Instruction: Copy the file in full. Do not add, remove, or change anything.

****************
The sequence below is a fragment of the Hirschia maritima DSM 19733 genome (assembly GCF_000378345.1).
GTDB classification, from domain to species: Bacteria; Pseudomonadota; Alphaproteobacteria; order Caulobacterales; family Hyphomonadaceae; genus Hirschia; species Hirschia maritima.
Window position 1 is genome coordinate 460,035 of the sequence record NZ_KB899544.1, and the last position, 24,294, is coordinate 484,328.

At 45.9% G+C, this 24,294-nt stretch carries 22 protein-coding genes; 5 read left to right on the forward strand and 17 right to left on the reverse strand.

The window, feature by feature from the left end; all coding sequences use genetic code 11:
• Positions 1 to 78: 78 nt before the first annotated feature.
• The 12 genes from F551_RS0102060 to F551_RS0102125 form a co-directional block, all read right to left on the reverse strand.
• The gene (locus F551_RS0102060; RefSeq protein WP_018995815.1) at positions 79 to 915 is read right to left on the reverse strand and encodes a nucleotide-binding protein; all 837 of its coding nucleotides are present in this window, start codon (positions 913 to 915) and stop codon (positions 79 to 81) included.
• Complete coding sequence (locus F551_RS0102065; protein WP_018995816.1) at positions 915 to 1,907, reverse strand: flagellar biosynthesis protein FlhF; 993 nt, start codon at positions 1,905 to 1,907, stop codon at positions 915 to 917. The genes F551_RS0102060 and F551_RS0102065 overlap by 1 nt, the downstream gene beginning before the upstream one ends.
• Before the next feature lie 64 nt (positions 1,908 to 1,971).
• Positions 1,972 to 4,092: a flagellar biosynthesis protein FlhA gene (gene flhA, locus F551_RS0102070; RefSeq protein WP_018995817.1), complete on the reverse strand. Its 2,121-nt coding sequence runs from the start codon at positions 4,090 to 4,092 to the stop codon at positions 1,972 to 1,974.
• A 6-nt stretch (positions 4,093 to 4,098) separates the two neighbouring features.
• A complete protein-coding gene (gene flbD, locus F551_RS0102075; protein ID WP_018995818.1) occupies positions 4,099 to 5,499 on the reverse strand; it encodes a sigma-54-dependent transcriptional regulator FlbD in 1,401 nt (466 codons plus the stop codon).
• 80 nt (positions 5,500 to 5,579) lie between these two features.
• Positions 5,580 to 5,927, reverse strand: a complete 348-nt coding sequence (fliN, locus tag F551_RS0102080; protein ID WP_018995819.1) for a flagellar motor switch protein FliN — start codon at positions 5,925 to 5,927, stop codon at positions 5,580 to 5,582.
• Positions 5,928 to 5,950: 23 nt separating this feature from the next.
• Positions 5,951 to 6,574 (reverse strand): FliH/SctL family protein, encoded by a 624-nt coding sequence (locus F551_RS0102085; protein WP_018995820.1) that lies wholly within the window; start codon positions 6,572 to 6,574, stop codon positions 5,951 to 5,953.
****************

The sequence below is a fragment of the Hirschia maritima DSM 19733 genome (assembly GCF_000378345.1).
GTDB classification, from domain to species: Bacteria; Pseudomonadota; Alphaproteobacteria; order Caulobacterales; family Hyphomonadaceae; genus Hirschia; species Hirschia maritima.
Window position 1 is genome coordinate 460,035 of the sequence record NZ_KB899544.1, and the last position, 24,294, is coordinate 484,328.

At 45.9% G+C, this 24,294-nt stretch carries 22 protein-coding genes; 5 read left to right on the forward strand and 17 right to left on the reverse strand.

The window, feature by feature from the left end; all coding sequences use genetic code 11:
• Positions 1 to 78: 78 nt before the first annotated feature.
• The 12 genes from F551_RS0102060 to F551_RS0102125 form a co-directional block, all read right to left on the reverse strand.
• The gene (locus F551_RS0102060; RefSeq protein WP_018995815.1) at positions 79 to 915 is read right to left on the reverse strand and encodes a nucleotide-binding protein; all 837 of its coding nucleotides are present in this window, start codon (positions 913 to 915) and stop codon (positions 79 to 81) included.
• Complete coding sequence (locus F551_RS0102065; protein WP_018995816.1) at positions 915 to 1,907, reverse strand: flagellar biosynthesis protein FlhF; 993 nt, start codon at positions 1,905 to 1,907, stop codon at positions 915 to 917. The genes F551_RS0102060 and F551_RS0102065 overlap by 1 nt, the downstream gene beginning before the upstream one ends.
• Before the next feature lie 64 nt (positions 1,908 to 1,971).
• Positions 1,972 to 4,092: a flagellar biosynthesis protein FlhA gene (gene flhA, locus F551_RS0102070; RefSeq protein WP_018995817.1), complete on the reverse strand. Its 2,121-nt coding sequence runs from the start codon at positions 4,090 to 4,092 to the stop codon at positions 1,972 to 1,974.
• A 6-nt stretch (positions 4,093 to 4,098) separates the two neighbouring features.
• A complete protein-coding gene (gene flbD, locus F551_RS0102075; protein ID WP_018995818.1) occupies positions 4,099 to 5,499 on the reverse strand; it encodes a sigma-54-dependent transcriptional regulator FlbD in 1,401 nt (466 codons plus the stop codon).
• 80 nt (positions 5,500 to 5,579) lie between these two features.
• Positions 5,580 to 5,927, reverse strand: a complete 348-nt coding sequence (fliN, locus tag F551_RS0102080; protein ID WP_018995819.1) for a flagellar motor switch protein FliN — start codon at positions 5,925 to 5,927, stop codon at positions 5,580 to 5,582.
• Positions 5,928 to 5,950: 23 nt separating this feature from the next.
• Positions 5,951 to 6,574 (reverse strand): FliH/SctL family protein, encoded by a 624-nt coding sequence (locus F551_RS0102085; protein WP_018995820.1) that lies wholly within the window; start codon positions 6,572 to 6,574, stop codon positions 5,951 to 5,953.